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Safety, Conservation Must Be Top Concerns for Offshore Drilling

It is time to examine the lessons we are still learning from the BP oil disaster. The nation must make a commitment to spill prevention and preparedness, which was not the case when the BP oil blowout occurred.
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Last week the Department of the Interior released its proposed program for offshore oil and gas leasing from 2012 to 2017. The proposed program calls for potential lease sales in the Gulf of Mexico as well as in the Beaufort and Chukchi Seas north and west of Alaska. This is an important time to examine the lessons we are still learning from the BP oil disaster in the Gulf of Mexico. The nation must make a genuine commitment to spill prevention and response preparedness, which was not the case when the BP oil blowout occurred.

If the United States is truly committed to protecting our ocean and the people who depend on ocean ecosystems, then we need to take action on six key lessons:

  1. Establishing baseline science before the federal government commits to offshore leases allows for better decisions about whether, where, when and how to drill. The necessary information includes identification of Important Ecological Areas and the Environmentally Sensitive Areas specified in the federal government's "blueprint" for responding to oil spills and other hazardous substance releases.

  • Spill prevention and response preparedness must be integrated into oil and gas leasing decision processes from the beginning. Best available spill prevention technology and engineering must be a condition of leasing. Before drilling starts, equipment and systems must be in operating condition, with redundant spill prevention measures and with onsite containment/removal capacity ready to deploy. Lease sales should stipulate the inclusion of funding for developing, reviewing, and implementing Area Contingency Plans that are adequate for worst case discharges.
  • Spill preparedness and response capacity need to step up. History and recent experience show that response strategies have largely been based upon "table-top exercises" and minimal investments in actual capacity. Industry and government must demonstrate that equipment and trained personnel exist in-region sufficient to contain, control, and clean-up a worst-case discharge. The Coast Guard has a key role in oversight of an offshore spill, and it must be involved in reviewing and approving oil spill response plans and ensuring that they protect environmentally sensitive areas.
  • Independent peer review is necessary. Third-party experts who have no conflicts of interest can help catch problems before they lead to disasters.
  • Transparency is critical. The Department of the Interior, the National Oceanic and Atmospheric Administration, and the Coast Guard should meet with affected communities, tribes, and nonprofit organizations to explain how response plans will be implemented to protect the ecosystem from oil spills.
  • Congress must commit the financial resources needed.

  • Protect a healthy future for the Gulf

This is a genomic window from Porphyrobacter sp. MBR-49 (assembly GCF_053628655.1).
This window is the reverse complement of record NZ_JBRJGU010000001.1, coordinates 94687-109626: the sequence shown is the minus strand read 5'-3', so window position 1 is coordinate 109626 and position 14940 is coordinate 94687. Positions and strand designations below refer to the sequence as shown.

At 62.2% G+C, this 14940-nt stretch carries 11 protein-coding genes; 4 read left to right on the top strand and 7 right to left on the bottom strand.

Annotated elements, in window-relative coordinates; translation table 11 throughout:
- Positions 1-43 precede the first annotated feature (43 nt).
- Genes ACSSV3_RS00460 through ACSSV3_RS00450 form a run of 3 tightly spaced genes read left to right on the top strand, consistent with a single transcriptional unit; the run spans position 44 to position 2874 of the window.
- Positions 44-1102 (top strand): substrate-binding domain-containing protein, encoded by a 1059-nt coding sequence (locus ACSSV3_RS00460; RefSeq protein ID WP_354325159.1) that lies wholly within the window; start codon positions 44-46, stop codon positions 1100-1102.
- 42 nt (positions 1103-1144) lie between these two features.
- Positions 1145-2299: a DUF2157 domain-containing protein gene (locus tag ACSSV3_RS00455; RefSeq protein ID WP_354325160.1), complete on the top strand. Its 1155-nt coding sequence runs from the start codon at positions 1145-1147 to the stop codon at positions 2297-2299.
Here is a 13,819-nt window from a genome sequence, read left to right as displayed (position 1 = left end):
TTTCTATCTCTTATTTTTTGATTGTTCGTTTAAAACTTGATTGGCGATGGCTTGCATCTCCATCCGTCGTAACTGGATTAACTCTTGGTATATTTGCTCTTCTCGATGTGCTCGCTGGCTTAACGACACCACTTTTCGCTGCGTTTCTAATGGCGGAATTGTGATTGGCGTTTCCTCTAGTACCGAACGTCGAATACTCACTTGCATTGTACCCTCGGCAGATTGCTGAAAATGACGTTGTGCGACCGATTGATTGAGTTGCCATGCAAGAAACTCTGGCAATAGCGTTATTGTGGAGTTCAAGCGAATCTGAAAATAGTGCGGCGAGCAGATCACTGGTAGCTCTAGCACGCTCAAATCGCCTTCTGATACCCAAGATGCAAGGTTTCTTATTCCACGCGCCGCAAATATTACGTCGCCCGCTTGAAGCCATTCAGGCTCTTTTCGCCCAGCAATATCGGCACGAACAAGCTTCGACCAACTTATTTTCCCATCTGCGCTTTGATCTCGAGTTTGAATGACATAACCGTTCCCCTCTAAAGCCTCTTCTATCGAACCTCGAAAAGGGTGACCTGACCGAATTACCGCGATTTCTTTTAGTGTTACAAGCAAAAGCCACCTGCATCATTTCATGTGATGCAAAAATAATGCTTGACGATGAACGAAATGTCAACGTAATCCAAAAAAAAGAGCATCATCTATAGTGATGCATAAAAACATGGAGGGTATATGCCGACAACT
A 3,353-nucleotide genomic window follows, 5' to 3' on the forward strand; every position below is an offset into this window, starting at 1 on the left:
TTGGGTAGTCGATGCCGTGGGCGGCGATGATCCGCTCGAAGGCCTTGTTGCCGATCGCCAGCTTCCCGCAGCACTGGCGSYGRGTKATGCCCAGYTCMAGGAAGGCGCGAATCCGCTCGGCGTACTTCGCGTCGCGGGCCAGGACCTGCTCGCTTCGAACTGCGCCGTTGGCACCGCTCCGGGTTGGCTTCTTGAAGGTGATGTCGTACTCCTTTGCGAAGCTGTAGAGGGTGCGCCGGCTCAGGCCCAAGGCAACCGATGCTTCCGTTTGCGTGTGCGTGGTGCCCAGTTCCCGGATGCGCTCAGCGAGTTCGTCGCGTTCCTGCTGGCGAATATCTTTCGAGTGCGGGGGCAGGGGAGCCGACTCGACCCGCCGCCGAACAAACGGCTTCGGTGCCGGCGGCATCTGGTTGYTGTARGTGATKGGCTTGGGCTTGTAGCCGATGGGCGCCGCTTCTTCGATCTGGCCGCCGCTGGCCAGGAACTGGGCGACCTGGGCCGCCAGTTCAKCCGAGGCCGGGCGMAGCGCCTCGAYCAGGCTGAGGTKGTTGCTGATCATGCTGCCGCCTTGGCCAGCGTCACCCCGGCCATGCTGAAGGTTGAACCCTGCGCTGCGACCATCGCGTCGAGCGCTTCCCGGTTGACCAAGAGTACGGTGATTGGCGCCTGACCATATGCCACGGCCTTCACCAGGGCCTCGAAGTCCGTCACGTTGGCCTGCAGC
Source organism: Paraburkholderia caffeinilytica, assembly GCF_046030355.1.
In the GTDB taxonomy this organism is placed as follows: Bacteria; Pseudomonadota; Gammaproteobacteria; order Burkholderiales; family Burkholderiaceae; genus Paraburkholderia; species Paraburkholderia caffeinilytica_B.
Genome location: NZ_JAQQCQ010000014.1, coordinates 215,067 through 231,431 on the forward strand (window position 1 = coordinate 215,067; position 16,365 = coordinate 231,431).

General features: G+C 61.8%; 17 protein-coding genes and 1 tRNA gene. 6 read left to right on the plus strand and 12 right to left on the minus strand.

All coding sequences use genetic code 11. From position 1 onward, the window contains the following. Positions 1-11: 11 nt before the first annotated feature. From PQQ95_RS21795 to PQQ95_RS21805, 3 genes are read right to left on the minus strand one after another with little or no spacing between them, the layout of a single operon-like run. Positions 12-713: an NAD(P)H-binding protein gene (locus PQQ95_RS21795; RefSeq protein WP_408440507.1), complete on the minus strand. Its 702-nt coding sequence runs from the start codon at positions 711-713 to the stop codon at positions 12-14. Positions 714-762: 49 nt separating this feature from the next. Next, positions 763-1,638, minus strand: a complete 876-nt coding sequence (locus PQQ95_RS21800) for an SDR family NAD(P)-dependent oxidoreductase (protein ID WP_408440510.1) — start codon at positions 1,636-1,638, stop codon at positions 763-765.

These six lessons have profound importance for potential oil and gas leases in the Gulf of Mexico. We owe the people who live along the Gulf Coast a future that is free of oil disasters. A careful approach now can help ensure a healthy Gulf and resilient communities.

    Put Arctic drilling plans on ice

    Potential future lease sales in the Arctic Ocean immediately stumble over the first lesson: we need a better understanding of the Arctic Ocean ecosystem and an adequate baseline of science before deciding whether, where, when and how to allow drilling. The good news is that we already know a great deal about what we don't know. In June, the U.S. Geological Survey released its report outlining significant gaps in science that must be filled in order to make no-regrets choices about oil and gas development in the Arctic.

    And, as I know well from my experience with the Exxon Valdez oil disaster, a spill in remote, pristine waters will be devastating. No one yet has the capacity to clean up spilled oil in the Arctic's icy waters; and the Arctic lacks the infrastructure to support effective spill response efforts. The government should not propose additional oil and gas lease sales in the Arctic -- and should not allow exploratory drilling on existing leases -- until we have protected the most environmentally sensitive areas and until oil companies have demonstrated that prevention and cleanup methods will be effective.

    Decisions today affect future generations

    There is no question that ocean energy will play a part as the United States continues to develop its energy resources. But if the oil and gas industry wants to drill in waters that belong to all of us, safety and environmental protection need to be top concerns. Responsible energy development protects environmental, human and economic health, and it is grounded in science that extends our understanding of the environment. The truth is, we're not just talking about today's energy and oil needs or about plans for the next five years. Decisions today will affect many generations of Americans. If we as a country embrace the lessons learned from hard experience, we can have both wise energy policy and a healthy ocean future.

    To participate in the comment period for the draft plan, click here.